By Ana Martinez-Ortiz Milwaukee Neighborhood News Service Published Dec 05, 2020 at 6:01 PM

Editor’s note: This story is part of an occasional Milwaukee Neighborhood News Service series that highlights groups and people worth knowing in Milwaukee. To nominate a person or a group, email and put "Spotlight" in the subject line.

The Niche Book Bar is a relatively new staple to Milwaukee’s scene.

From farmers markets to neighborhood parks to local hubs such as the Sherman Phoenix or Alice’s Garden, the book bar has been almost everywhere with no intention of stopping anytime soon.

Currently, the bookstore is a bike with a display case attached, but there are plans for a brick-and-mortar store in the future.

Here are four things to know about Milwaukee’s newest Black-owned “bookstore.”

1. It started with a tweet

Cetonia Weston-Roy, 27, officially launched the Niche Book Bar earlier this year, but the idea came to her several years ago. The niche is Black literature by Black authors, both local and national.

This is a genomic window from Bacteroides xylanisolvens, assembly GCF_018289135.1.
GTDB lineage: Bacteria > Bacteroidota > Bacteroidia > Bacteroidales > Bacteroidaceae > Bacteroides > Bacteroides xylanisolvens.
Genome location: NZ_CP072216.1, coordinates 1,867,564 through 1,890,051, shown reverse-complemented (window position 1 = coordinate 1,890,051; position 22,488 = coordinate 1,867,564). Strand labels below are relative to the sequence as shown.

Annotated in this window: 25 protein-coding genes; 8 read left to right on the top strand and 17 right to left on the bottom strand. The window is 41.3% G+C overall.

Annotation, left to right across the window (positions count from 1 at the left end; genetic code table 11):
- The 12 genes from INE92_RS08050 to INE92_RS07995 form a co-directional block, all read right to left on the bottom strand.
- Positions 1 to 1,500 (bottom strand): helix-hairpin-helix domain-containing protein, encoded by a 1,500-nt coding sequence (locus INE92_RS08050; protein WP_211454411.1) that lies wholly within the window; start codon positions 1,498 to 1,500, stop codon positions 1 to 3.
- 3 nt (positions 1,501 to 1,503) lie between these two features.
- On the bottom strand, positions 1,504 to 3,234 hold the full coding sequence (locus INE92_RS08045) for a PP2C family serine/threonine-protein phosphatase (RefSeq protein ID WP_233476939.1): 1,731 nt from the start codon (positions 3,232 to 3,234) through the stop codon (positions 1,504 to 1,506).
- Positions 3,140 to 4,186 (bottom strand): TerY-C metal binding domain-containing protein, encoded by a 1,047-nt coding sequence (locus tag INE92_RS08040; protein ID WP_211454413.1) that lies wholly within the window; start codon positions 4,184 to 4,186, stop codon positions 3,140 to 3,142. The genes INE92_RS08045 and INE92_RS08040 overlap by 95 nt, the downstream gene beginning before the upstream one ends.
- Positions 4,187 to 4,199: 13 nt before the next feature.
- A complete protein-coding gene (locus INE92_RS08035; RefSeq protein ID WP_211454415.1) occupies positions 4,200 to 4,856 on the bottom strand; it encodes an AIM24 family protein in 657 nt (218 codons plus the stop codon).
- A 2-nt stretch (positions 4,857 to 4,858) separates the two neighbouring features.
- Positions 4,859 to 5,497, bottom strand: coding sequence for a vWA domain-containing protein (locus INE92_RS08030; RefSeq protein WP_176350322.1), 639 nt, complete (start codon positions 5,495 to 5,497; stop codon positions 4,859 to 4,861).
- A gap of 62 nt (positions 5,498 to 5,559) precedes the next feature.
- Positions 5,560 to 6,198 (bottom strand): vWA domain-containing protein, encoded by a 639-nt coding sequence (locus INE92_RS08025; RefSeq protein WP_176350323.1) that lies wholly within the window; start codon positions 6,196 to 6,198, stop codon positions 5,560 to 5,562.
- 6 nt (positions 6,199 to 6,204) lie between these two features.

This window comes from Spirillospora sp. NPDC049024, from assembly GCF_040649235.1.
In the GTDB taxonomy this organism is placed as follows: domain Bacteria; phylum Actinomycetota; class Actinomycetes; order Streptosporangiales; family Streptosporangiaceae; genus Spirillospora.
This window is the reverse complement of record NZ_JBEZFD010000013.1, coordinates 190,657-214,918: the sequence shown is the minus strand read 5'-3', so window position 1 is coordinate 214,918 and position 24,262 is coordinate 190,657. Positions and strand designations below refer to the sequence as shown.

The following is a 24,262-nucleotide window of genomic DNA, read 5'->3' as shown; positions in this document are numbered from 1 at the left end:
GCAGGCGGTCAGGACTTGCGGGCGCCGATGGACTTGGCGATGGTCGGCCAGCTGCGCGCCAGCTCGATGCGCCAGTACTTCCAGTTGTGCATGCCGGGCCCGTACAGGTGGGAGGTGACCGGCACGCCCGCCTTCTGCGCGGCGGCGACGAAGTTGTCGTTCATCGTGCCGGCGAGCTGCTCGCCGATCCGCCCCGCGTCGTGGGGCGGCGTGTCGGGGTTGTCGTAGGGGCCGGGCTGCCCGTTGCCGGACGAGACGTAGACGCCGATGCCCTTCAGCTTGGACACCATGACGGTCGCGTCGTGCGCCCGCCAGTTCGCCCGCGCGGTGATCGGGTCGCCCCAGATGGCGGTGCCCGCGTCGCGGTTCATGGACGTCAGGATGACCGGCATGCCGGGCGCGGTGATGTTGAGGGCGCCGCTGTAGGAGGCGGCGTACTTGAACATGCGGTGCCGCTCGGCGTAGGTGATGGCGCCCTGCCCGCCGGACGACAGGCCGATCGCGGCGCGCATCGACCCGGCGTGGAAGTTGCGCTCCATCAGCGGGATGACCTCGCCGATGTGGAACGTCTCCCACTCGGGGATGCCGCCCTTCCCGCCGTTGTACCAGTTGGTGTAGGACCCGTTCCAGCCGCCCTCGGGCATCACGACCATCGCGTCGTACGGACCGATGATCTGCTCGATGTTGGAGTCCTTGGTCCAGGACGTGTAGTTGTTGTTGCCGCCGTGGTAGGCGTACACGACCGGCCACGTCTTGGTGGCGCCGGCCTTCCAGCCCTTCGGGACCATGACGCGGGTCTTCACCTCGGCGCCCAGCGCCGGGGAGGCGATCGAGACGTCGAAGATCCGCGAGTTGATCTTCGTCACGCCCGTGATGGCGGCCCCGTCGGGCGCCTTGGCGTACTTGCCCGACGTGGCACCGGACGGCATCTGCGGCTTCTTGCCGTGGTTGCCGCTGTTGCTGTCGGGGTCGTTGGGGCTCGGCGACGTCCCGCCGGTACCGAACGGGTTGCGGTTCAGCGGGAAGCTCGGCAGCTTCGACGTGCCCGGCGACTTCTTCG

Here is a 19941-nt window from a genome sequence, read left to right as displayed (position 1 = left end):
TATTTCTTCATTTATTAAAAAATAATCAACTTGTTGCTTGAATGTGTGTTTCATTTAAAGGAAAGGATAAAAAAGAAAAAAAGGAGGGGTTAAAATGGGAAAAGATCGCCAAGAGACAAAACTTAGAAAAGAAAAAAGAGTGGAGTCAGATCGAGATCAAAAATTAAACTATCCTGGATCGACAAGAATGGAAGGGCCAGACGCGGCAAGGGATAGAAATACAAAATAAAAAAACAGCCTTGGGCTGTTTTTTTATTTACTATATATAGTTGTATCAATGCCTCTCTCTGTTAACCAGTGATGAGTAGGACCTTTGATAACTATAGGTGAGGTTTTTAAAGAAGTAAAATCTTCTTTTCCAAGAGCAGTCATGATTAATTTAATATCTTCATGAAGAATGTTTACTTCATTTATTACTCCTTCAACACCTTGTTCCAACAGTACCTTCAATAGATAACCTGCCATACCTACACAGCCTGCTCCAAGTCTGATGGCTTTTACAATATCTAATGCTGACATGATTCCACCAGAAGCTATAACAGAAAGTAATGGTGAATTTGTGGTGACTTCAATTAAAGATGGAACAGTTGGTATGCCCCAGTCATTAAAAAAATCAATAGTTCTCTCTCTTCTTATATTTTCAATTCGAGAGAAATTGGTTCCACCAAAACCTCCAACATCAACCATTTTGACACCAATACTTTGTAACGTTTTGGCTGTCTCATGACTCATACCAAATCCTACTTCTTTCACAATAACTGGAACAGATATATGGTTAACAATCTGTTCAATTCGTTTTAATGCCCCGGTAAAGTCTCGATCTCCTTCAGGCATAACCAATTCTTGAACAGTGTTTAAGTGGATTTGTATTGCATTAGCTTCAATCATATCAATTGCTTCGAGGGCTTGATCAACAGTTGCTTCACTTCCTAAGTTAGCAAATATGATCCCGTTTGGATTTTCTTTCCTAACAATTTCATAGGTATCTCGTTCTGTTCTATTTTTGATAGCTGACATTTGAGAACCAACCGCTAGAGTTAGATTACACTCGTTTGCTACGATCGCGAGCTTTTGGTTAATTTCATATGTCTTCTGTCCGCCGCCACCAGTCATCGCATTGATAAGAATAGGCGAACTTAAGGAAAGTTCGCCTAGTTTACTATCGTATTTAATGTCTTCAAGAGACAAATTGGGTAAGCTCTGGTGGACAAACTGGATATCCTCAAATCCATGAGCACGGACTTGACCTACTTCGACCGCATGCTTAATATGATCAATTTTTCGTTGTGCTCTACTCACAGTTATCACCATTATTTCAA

“It’s needed for us to see ourselves positively and wholly in everything that we do,” she said.

While her son took a nap, Weston-Roy enjoyed a book and a glass of wine. As she read, she thought that there should be a bookstore that doubled as a wine bar. She tweeted out her idea and went back to reading.

As time went on, the idea continued to ferment and with the closing of The Reader’s Choice, the last Black-owned bookstore in Wisconsin in 2018, Weston-Roy decided to make her idea into a reality.

The Niche Book Bar features Black literature and includes a range of genres from fiction to mystery and horror to romance and everything in between. For almost each of the categories, Weston-Roy lists which wine they pair best with. Sauvignon blanc, for example, goes best with autobiographies and biographies, and pinot noir goes best with mystery and horror.

“It’s been very positive,” she said. “There’s been a lot more attention than I thought.”

Angel Bell, a local Milwaukeean and author, said the Niche Book Bar is making it convenient for Black people to engage with Black literature, especially during this historic time. It coincides with the Black Lives Matter movement and is something that is really needed in the community, Bell said.

Bell first heard about Weston-Roy while reading an article about literature.